Ten Things to Remember About Firsts
I did not realize until I arrived that the conference I was presenting at was a “First.” (It was a FIRST Whole Body Health Conference in Kansas City). Firsts are always challenging. It was my first time making a PowerPoint presentation. It was my first time hosting a booth at such a conference. If we look back on our “firsts” we can remember a great deal of anxiety and effort and lack of confidence—usually not a lot of success and a lot to learn. But there has to be a “first” before there can be a “second” or a “third.” So bless those people who are willing to go to that uncomfortable place and create a “first”. Monica and Rick Stoneking were those people who envisioned this conference and put it together, and my congratulations go out to them. I think they felt very disappointed that more of the public did not participate, but that is another truth about firsts—it is hard to generate a lot of interest the first time we do anything.
So I found myself musing about “firsts” in my life and collected a list of “Ten Things to Remember About Firsts” to share with you:
- Look at what went well. It is so easy to focus on the things we are disappointed about, but it is important not to lose sight of what went well. Monica wisely pointed out that this was a very effective coming together of vendors who were passionate about helping to foster health and well-being. What’s not to celebrate about that? Health was focused on and discussed from many different angles—movement, nutrition, mental health. People coming together to discuss and learn about how to live healthier lives is a wonderfully powerful opportunity for good things to happen.
- It is great exposure. When we put ourselves out there to do something for the first time, we see who else is doing or has done what we are trying to do. Often we really can’t know what others may be doing in our area of interest or passion until we get out there and do something about it for the first time. We are exposed to new people and new ideas, and others are exposed to our ideas and passions.
- We are learning. After we have done something for the first time, we know more than we knew before we did it. Period. We have learned very valuable lessons about how we may want to go forward and what to do in the future. Sometimes we may feel we have spent too much time or money on this “first” experience, but tuition is expensive because it is so valuable.
- Expect to feel awkward. There will be awkwardness. It’s a first. None of us like feeling awkward or incompetent. That may be why we don’t do “firsts” very often. If we can expect it and roll with it, perhaps it won’t be so bad.
- We are building confidence. After doing something once, we should feel less awkward and more confident about doing it again. Facing our fears of failure and rejection should help quiet the voices. Sometimes it doesn’t, especially if we label our efforts a “failure.” We need to remember the famous Edison quote, “I have not failed. I’ve just found 10 000 ways that won’t work.” If this is a first, we should expect some mistakes and some failures. We can build confidence in the second being better.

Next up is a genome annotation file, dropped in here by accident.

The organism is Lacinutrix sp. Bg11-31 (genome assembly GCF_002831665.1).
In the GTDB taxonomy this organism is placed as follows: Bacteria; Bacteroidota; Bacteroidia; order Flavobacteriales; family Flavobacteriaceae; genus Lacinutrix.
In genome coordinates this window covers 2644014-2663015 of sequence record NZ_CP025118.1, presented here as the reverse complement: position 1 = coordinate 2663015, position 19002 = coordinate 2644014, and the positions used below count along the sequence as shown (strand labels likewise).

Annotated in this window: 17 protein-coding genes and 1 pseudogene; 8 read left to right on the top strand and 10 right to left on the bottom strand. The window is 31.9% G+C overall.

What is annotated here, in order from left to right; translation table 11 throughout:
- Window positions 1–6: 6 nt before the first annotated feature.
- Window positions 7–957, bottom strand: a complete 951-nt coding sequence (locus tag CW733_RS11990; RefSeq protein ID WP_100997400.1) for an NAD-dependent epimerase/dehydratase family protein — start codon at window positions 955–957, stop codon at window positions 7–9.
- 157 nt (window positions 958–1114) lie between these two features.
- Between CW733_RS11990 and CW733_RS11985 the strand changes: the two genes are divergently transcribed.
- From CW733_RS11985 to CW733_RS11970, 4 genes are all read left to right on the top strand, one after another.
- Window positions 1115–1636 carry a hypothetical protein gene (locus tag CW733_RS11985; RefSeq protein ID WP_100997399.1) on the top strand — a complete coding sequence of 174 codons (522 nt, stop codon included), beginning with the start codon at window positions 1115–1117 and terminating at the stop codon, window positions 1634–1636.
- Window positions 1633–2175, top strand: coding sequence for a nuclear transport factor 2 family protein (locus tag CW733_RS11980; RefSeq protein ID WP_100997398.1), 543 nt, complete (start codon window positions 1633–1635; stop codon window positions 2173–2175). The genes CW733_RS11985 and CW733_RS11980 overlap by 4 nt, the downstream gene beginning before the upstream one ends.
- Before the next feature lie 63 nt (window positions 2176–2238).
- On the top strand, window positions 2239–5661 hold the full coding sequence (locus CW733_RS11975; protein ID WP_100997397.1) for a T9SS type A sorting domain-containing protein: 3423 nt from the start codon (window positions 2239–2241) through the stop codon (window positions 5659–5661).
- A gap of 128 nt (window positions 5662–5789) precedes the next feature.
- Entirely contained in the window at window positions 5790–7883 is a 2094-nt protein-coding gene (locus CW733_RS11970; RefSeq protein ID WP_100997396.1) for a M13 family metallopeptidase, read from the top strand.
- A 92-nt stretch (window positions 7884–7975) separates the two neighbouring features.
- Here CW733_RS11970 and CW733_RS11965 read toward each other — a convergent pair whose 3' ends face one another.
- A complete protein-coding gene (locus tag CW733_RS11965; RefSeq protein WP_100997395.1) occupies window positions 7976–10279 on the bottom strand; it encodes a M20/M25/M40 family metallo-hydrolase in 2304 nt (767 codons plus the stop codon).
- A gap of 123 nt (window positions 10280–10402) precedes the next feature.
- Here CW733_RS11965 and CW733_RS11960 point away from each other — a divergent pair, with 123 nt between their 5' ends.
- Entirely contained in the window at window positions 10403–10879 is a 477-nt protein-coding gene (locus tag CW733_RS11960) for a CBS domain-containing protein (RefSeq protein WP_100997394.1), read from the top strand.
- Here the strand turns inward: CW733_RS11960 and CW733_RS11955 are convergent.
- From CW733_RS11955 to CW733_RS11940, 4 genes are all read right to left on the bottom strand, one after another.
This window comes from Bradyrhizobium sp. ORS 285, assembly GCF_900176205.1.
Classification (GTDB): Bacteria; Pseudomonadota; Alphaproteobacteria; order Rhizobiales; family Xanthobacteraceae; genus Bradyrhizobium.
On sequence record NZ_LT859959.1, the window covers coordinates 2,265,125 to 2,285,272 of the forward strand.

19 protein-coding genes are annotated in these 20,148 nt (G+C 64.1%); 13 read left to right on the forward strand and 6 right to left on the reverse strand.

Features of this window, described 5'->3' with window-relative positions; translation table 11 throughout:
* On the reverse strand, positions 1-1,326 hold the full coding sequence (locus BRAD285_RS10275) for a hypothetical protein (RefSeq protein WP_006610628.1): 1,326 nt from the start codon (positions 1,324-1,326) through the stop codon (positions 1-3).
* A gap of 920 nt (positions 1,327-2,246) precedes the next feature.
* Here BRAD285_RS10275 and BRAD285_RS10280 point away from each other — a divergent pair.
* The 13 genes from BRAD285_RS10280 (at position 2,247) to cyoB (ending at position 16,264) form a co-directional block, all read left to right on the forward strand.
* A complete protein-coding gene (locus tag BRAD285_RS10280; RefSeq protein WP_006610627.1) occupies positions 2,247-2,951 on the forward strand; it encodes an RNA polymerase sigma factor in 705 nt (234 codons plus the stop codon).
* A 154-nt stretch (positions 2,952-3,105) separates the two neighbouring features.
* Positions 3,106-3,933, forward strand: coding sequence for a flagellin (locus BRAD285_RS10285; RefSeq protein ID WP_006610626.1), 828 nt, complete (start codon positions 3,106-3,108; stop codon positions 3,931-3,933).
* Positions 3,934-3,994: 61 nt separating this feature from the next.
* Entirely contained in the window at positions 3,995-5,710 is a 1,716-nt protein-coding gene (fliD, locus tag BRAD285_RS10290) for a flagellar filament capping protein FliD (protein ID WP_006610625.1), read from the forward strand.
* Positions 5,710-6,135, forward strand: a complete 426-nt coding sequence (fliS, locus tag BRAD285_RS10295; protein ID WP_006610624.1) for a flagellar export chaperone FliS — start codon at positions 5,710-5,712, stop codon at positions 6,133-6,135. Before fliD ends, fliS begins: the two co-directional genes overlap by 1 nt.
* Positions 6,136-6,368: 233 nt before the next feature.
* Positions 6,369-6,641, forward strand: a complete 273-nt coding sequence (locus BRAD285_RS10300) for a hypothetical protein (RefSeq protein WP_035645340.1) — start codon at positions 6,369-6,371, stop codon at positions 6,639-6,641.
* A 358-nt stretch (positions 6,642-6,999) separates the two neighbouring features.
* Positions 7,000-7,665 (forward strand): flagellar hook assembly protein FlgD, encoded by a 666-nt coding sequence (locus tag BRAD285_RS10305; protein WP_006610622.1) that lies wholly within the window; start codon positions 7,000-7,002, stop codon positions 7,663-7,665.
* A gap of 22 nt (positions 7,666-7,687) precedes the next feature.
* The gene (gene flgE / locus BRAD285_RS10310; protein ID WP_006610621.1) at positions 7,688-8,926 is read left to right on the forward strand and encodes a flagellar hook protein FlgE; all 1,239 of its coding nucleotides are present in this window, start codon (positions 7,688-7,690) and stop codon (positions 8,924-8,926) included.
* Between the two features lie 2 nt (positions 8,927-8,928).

- Start small. One of the main problems I have had with “firsts” is starting too big. I invest too much. I assume there will be a lot of interest. I prepare too many flyers. I think everybody in the world will be as interested and passionate about what I am doing as I am. I have actually never found that to be the case. And yet I keep making that same mistake. In reality, making a difference in just one life is a huge accomplishment. Your first effort may be small, but it can still make a big difference.
- Remember humor. I was blessed to have my husband come with me at this “first.” He loves to carry things for me, and I needed lots of things carried so it worked out really well. But more importantly, we have learned to do an awfully lot of laughing together. Usually when we are feeling uncomfortable, a good laugh can help put us at ease. So when dealing with the awkwardness of firsts, laugh a lot, and find someone to laugh with you.
- Listen and observe. Because firsts are often such a learning experience, we can enhance that experience by doing a lot of listening and observing. What are others doing? How are they doing it? What background and experience do they have? In what ways do they improve and market what they do? How can you support them in their efforts? How can they help you? What similarities do you see? What differences? What catches your eye? What touches your heart?
- Acknowledge that we are all rather fragile humans. Firsts are a good lesson in this fragility and the importance of being very kind and compassionate with each other AND with ourselves. Hopefully, if we can be supportive of each other, many firsts will turn into even better seconds and eventually thirds. Support and kindness can make all the difference.
- Try again. It will be better.
So to all those who came, thank you for attending or presenting. We were pioneers. Hooray for us! Look forward to coming together again next year and improving what we experienced this time. Thank you for reaching out to me and/or listening to me. Thank you for talking to me and sharing your passion with me. Over time, I believe events like this can help make a difference and create positive alternatives for those who are seeking a better way.
So what are some “firsts” that you have had in your life, and what did you learn from them? What advice would you give others who may be nervously contemplating a “first?”